Met chief says compulsory ID cards 'essential' in war on terrorism

Click to follow
The Independent Online

Britain's top police officer gave his support yesterday to the introduction of compulsory identity cards, describing them as an "absolutely essential" tool in the war against terrorism.

Sir John Stevens, the Metropolitan Police Commissioner, said Britain was at its highest level of alert in its peacetime history because of the threat of terrorism. Police and security services were working on the assumption that an attack was "inevitable".

Identity cards carrying biometric features such as fingerprints and eye retina patterns should be introduced as soon as possible to assist police in their anti-terrorism work, he told BBC1's Breakfast With Frost programme.

Proposals devised by the Home Secretary, David Blunkett, for ID cards have met opposition in the Cabinet, with the Chancellor, Gordon Brown, reported to be at the head of a group of ministers voicing concern over costs and civil liberties.

The Queen's Speech later this month is expected to include a Bill to introduce a voluntary ID card scheme but legislation on a compulsory system is thought to be several years away.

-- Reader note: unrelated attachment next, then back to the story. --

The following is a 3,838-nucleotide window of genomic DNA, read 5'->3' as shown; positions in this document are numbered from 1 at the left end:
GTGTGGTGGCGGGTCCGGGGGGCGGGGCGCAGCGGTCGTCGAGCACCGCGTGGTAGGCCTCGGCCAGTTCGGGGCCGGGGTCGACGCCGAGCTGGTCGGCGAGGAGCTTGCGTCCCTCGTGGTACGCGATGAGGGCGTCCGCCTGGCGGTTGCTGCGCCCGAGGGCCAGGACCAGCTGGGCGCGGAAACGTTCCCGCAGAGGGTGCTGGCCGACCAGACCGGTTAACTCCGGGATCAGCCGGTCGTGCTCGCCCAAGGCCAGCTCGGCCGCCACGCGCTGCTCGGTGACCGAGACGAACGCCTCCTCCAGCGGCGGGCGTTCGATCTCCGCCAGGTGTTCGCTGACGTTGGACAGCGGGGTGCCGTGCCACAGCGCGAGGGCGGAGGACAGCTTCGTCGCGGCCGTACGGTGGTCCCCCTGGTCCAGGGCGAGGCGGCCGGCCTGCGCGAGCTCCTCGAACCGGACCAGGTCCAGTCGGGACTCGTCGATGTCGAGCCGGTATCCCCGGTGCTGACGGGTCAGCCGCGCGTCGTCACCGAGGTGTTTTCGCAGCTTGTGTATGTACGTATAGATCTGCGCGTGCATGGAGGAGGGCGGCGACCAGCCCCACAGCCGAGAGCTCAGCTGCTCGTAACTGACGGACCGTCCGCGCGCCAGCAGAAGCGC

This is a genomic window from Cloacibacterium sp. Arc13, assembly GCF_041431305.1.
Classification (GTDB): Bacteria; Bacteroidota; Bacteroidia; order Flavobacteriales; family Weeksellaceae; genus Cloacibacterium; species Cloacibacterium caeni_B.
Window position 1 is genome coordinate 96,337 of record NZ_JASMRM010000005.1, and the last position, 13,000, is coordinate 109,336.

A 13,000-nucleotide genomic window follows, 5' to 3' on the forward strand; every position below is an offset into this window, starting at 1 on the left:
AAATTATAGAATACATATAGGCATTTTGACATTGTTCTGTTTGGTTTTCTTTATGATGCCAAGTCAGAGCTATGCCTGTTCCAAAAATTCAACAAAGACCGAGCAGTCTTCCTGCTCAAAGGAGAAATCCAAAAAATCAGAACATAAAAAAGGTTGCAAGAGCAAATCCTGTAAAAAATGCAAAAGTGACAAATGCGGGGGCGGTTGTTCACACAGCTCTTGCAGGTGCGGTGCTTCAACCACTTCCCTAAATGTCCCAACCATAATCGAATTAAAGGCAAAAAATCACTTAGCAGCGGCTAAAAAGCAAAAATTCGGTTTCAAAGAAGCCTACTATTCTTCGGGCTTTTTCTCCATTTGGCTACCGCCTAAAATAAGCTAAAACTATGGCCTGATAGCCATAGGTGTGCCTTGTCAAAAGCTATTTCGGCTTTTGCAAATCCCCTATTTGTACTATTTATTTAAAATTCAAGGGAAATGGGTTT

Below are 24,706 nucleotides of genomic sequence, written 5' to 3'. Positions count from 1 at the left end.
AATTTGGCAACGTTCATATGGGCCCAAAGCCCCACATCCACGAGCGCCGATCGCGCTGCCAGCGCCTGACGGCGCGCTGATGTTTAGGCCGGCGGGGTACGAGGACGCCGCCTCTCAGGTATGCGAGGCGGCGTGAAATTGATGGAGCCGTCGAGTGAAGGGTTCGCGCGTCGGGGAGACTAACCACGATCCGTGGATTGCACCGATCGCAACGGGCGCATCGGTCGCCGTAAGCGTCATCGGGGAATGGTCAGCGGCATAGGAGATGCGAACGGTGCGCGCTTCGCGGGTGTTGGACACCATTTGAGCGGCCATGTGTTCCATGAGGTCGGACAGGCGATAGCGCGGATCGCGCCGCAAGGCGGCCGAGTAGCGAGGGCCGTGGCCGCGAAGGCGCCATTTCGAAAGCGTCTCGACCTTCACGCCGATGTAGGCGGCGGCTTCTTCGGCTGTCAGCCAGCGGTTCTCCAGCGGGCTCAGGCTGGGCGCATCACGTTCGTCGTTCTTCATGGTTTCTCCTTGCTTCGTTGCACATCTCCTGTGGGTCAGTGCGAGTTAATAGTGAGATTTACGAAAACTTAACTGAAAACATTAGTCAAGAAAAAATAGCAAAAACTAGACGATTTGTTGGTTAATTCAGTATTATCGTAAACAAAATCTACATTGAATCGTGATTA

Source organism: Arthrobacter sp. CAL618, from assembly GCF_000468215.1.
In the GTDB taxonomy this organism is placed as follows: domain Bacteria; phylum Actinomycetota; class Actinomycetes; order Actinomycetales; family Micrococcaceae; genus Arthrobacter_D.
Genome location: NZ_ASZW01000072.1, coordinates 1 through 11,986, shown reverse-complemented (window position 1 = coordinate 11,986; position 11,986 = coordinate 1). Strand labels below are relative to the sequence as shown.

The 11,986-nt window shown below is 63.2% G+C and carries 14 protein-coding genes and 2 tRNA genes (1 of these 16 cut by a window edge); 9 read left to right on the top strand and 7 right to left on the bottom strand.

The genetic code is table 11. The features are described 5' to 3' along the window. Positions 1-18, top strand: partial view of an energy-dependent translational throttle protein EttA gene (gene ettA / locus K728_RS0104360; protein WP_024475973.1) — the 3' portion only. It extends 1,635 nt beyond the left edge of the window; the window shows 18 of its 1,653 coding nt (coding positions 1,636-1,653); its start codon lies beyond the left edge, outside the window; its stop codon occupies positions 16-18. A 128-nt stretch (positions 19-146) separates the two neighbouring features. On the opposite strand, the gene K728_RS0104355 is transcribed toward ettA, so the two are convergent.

Sir John said he had "absolutely no doubt" that the cards would help in the fight against terrorism and hoped it would not take years to introduce a scheme. "The sooner it is brought in for us - being somewhat selfish in terms of public safety - the better. It is something I was ambivalent about five years ago, but am very much in favour of now.

"It is absolutely essential in the dangerous world we live in, that we have proper means of identification. If we have got a means of identifying people with reasonable certainty - which this is - then that is what we should be doing."

Sir John, who has overall responsibility for the police's anti-terrorist activities, said that the level of response to the threat was far higher now than it had been during the Troubles in Northern Ireland.

The Met was facing an "unprecedented" challenge over the next few weeks, working to ensure security during President George Bush's state visit to Britain, which begins on 19 November.

"We are on the highest alert that we have ever been at," Sir John said. "We are working two-and-a-half times harder than we did at the height of the Irish terrorism campaign.

"There's a massive amount of activity, a massive amount of work taking place.

"For us in the security services, what we have to do is to see an attack as inevitable.

"That means to say we are doing everything we can to prevent it, but just as important is that if it does take place, we have got everything in place to ensure that we can do everything for the people of London and the people of this country."